Another of San Antonio’s prominent museums is introducing San Antonians to contemporary art by women artists in the McNay Art Museum permanent collection.
The McNay’s superb exhibit, “Womanish: Audacious, Courageous, Willful Art,” opened on March 3. The exhibit includes works by Mexican photographer Graciela Iturbide and works on paper by Chicana artists Judy Baca, Sonia Romero, Melanie Cervantes, Barbara Carrarsco, Patssi Valdez, and Shizu Saldamando. In addition, six radiant “Pan Dulce” oil canvases by Eva Marengo Sanchez complete the Latina representation in the exhibit.
Judy Baca, perhaps the most widely known Chicana artist in the McNay show, was born in Central Los Angeles and as a young child moved to Pacoima in the San Fernando Valley.
In 1975 Baca founded SPARC, a creative arts organization with headquarters in the former jailhouse of Venice, California. As one of the leading muralists in the nation, Baca’s expertise has taken her to many cities and foreign countries. For the past 45 years Baca and her SPARC team have also painted a series of historical murals extending more than 800 meters on the Los Angeles concrete walls of the Tujunga Wash.
Baca is one of the nation’s leading artists, but what she valued most was the opportunity to teach young artists and conduct artistic research. As a Full Professor of Chicano/a Studies and World Arts and Cultures for the past 29 years, she has taught and conducted artistic projects at UCLA that have won international acclaim.
Another well-established Chicana artist from Los Angeles is also included in the McNay exhibit. Sonia Romero’s black and white print with red roses in the heart of a woman lying down meets the exhibition criteria of work that is courageous and willful. At age 43, Romero is one of the youngest artists in the exhibit.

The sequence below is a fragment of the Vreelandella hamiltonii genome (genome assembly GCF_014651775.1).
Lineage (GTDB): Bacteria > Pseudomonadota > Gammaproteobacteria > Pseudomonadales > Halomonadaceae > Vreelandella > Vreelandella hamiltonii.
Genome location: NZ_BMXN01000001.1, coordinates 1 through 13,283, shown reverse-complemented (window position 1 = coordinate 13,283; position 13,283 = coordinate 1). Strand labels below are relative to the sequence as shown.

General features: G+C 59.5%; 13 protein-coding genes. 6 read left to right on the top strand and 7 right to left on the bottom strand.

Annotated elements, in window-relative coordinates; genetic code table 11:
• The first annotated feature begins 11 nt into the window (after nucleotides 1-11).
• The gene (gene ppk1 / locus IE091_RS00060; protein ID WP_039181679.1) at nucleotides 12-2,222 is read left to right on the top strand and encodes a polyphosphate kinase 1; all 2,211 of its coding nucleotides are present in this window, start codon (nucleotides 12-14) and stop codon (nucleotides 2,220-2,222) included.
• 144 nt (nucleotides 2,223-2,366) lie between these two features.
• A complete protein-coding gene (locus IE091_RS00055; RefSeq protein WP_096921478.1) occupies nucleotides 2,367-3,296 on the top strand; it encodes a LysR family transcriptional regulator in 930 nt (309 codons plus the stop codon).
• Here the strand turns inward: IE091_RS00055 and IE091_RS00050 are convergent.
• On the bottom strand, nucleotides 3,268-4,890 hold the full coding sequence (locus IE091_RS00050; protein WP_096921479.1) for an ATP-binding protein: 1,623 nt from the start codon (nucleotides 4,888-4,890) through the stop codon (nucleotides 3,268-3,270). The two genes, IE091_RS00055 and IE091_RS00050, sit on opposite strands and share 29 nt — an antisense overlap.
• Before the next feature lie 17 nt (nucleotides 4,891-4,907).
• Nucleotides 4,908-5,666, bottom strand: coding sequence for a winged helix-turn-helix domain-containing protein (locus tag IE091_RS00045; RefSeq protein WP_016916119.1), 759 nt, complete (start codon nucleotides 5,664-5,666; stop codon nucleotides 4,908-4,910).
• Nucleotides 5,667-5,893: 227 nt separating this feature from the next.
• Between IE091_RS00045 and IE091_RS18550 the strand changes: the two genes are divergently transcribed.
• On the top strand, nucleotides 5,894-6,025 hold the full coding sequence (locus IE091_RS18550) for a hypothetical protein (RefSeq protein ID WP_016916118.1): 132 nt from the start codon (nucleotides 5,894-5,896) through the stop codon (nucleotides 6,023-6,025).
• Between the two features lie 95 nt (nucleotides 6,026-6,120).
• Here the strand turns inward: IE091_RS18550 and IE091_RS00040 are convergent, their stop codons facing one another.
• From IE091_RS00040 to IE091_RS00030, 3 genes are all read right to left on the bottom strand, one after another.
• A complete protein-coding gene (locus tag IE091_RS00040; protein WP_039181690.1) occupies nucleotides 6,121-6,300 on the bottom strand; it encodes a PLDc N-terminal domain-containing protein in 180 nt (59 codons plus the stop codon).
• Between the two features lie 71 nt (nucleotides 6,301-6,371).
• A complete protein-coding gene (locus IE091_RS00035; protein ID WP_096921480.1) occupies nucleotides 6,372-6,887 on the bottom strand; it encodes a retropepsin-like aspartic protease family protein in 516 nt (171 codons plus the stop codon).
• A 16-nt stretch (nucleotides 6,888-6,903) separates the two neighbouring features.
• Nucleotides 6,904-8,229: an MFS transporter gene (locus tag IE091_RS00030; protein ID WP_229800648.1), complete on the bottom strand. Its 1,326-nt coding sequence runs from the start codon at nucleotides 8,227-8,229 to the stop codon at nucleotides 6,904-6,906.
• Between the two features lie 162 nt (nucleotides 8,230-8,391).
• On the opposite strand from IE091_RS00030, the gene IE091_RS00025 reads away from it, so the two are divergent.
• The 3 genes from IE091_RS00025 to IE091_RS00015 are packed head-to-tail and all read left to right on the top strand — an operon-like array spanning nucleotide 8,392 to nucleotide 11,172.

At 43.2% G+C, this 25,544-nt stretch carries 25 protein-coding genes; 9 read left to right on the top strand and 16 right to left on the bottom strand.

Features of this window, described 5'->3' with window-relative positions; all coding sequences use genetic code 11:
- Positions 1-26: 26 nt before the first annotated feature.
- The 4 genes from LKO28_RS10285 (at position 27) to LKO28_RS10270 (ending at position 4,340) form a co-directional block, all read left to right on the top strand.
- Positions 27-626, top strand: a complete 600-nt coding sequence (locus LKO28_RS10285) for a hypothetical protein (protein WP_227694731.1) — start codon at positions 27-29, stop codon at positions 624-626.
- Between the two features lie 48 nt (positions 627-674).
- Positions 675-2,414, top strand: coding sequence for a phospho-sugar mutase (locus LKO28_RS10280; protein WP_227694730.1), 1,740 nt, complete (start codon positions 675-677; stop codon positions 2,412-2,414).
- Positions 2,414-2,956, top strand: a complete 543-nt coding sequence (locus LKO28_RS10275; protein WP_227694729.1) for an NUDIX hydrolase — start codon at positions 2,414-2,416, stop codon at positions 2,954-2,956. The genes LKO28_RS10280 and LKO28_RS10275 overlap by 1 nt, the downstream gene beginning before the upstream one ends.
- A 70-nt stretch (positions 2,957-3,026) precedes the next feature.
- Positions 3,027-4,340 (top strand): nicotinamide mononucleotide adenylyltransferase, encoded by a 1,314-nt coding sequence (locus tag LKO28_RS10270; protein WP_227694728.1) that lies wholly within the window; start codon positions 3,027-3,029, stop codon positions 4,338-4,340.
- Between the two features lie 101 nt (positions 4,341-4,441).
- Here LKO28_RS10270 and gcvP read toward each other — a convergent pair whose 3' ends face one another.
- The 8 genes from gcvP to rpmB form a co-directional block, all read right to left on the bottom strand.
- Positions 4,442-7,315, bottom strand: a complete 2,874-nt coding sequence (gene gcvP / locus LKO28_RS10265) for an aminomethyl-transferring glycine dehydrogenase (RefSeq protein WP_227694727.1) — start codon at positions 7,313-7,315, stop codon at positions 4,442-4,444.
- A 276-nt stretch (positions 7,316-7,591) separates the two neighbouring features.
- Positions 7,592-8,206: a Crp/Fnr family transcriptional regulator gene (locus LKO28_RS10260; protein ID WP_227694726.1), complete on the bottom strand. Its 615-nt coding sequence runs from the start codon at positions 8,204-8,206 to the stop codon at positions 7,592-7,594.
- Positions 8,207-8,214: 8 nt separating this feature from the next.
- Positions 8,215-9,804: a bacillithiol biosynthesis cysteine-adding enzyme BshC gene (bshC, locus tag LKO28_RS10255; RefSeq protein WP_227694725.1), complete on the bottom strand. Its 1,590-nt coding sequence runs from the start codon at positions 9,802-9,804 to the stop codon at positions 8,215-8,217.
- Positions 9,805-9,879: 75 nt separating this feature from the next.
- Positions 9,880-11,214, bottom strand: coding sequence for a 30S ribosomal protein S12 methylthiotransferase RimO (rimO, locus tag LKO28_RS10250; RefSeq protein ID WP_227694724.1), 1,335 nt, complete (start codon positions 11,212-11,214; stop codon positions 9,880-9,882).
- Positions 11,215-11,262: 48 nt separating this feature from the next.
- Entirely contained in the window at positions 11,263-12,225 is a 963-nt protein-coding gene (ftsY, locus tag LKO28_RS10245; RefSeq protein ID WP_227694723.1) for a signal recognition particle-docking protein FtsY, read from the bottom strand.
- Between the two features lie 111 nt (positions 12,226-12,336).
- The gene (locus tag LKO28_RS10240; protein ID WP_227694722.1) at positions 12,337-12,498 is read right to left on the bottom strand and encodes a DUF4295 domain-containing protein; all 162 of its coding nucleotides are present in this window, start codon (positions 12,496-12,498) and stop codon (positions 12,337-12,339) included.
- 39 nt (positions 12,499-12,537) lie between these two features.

Romero was born in Los Angeles and earned a
Bachelor of Fine Arts degree from the Rhode Island School of Design where she studied printmaking. We first met Sonia Romero in 2013 when her work was included in the McNay exhibit Estampas De La Raza: The Romo
Collection. At the time she shared a studio with her Chicano artist father, Frank Romero, making her a second-generation artist portraying Chicano/Chicana life and culture.
Since finishing her training in Rhode Island, Romero has devoted her creative time to painting murals and to print making in Los Angeles. Her studio work includes mixed media linocut prints. She has her own studio, She Rides The Lion, in the Highland Park community of Northeast Los Angeles.
Los Angeles KCET television cultural reporter, Shana Nys Dambrot described Romero’s art work as “deeply personal, deliberately accessible modern traditionalism, expressing itself in the romantic, thorny, fabulist urban storytelling that has made her one of the brightest rising stars in the local visual-culture firmament.”
The McNay exhibit incorporates the work of Latina and Chicana artists into themes representing identity, the environment, home and family life, and demonstrates how their work relates to similar themes addressed by women of different ages and ethnicities.
These two exciting exhibits and several others that recently opened at Blue Star, San Antonio Museum of Art, Ruby City, and Centro Cultural Aztlan are examples of the rich artistic ambience of our city that has made national commenters declare San Antonio as the “cultural capital of Texas.”